Supreme Master coder! Old Pedant's Avatar
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    One more example.

    Again, from the table with 14.5 million records.

    select count(*) from sometable where zip = '98296' AND name like '%clearview%';

    Matching on zip code and then, using LIKE, on the name.

    Ready?

    TEN MILLISECONDS.

    Or how about actually *getting* the records, not just a count?

    select name, phone from tablename where zip = '98296' AND name like '%clearview%';

    STILL TEN MILLISECONDS.

    0.01 second.

    You could make ONE HUNDRED such queries in ONE SECOND.

    Do you think maybe, just maybe, MySQL could handle a table with 20,000 records?
    An optimist sees the glass as half full.
    A pessimist sees the glass as half empty.
    A realist drinks it no matter how much there is.

  • #10
    Supreme Master coder! Old Pedant's Avatar
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    I will say that if, for example, you wanted to search for (say) the word "people" in the TEXT of all 20,000 tweets, there is no good way to use an INDEX for that with MySQL. So, yes, MySQL would have to actually read all 20,000 records and look in the tweet text field to try to find that word. That is:
    Code:
    SELECT * FROM tweets WHERE tweet LIKE '%people%'
    will not be particularly fast.

    BUT...

    But say you put an index on the WHENTWEETED field and you knew that the tweet you are looking for was tweeted in the last two days:
    Code:
    SELECT * FROM tweets WHERE tweet LIKE '%people%' AND whenTweeted > DATE_SUB( NOW(), INTERVAL 2 DAY )
    Now MySQL will only need to look at the full test of the tweet in records added in the last 2 days. The selection to find all records in the last 2 days will take perhaps 5 milliseconds and then the time to search the test will depend on how many records were posted in those 2 days.

    In other word, take advantage of your indexes! And don't be afraid to add indexes if it looks like they might help.
    An optimist sees the glass as half full.
    A pessimist sees the glass as half empty.
    A realist drinks it no matter how much there is.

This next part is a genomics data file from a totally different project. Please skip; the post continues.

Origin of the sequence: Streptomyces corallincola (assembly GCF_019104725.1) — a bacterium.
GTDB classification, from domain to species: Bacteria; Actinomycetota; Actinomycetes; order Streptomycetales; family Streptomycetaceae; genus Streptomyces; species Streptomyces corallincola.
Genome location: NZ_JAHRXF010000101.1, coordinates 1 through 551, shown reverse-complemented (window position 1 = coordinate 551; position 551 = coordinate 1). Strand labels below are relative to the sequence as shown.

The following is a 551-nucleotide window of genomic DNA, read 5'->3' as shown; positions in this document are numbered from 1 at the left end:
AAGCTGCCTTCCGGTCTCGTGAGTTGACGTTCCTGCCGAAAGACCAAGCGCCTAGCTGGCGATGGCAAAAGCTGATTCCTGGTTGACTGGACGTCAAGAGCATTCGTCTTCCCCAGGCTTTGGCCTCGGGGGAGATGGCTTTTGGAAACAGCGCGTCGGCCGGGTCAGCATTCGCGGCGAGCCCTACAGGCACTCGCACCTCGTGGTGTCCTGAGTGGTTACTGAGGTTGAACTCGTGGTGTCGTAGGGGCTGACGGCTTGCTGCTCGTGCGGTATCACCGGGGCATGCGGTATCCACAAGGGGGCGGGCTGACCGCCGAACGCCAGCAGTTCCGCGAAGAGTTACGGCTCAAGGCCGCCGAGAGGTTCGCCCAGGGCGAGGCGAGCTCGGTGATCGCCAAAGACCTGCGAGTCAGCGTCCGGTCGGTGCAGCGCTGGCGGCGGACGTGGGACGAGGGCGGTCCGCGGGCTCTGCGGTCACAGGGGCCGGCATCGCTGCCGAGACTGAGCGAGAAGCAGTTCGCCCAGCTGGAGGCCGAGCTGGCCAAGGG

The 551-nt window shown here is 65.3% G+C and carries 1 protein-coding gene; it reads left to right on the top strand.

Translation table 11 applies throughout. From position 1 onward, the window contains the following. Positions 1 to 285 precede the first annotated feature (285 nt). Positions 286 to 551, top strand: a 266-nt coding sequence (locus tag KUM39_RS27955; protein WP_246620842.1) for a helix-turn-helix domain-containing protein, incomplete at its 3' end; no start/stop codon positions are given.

• #11
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    Well no not 20,000, but twitter has billions, and hundreds of millions a day. Anyways, very interesting statistics for me to base off of. Had no idea how powerful mysql actually is!

  • #12
    Supreme Master coder! Old Pedant's Avatar
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    Quote Originally Posted by KULP View Post
    Well no not 20,000, but twitter has billions, and hundreds of millions a day.
    Sure. And more than likely Twitter doesn't allow you to do something like "find me all the tweets made in the last week that have the word people in them." (Though they might! I have seen "full text" search engines that could do that.)

    But they *might* allow you to say "Find me all the tweets that @WhiteHouse has made in the last year that contain the work debt."

    And that because limiting the search to a single user cuts the millions and billions of records to be searched down to at most a few thousand.

    It's all a matter of organizing the data and providing indexes that make the searches reasonably efficient.
    An optimist sees the glass as half full.
    A pessimist sees the glass as half empty.
    A realist drinks it no matter how much there is.

  • #13
    Super Moderator guelphdad's Avatar
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    No matter who is in the White House, if they can blame the DEBT on the other guy you'll find lots of posts, if the DEBT is their fault.... not so much.

    Happens in Canada too!